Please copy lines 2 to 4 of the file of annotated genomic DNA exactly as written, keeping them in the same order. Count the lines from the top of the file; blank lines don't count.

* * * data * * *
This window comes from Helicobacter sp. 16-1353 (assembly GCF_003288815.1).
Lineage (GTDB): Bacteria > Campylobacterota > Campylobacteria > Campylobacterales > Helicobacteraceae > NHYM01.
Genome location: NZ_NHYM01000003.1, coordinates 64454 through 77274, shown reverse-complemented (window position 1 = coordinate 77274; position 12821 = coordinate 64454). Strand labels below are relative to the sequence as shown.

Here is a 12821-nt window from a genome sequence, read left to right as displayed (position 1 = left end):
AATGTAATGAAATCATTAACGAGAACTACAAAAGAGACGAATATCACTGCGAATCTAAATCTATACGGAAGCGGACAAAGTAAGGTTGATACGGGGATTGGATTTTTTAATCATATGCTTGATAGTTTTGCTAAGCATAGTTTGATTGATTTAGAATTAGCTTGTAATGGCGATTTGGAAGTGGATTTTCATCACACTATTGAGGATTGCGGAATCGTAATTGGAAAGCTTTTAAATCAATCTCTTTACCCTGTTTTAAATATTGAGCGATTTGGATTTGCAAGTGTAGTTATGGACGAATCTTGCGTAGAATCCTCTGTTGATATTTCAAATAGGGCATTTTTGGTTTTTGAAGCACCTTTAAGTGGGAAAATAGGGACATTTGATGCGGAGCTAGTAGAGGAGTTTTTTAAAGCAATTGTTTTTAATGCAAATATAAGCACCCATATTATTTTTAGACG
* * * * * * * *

Lineage (GTDB): Bacteria > Campylobacterota > Campylobacteria > Campylobacterales > Helicobacteraceae > NHYM01.
Genome location: NZ_NHYM01000003.1, coordinates 64454 through 77274, shown reverse-complemented (window position 1 = coordinate 77274; position 12821 = coordinate 64454). Strand labels below are relative to the sequence as shown.

Here is a 12821-nt window from a genome sequence, read left to right as displayed (position 1 = left end):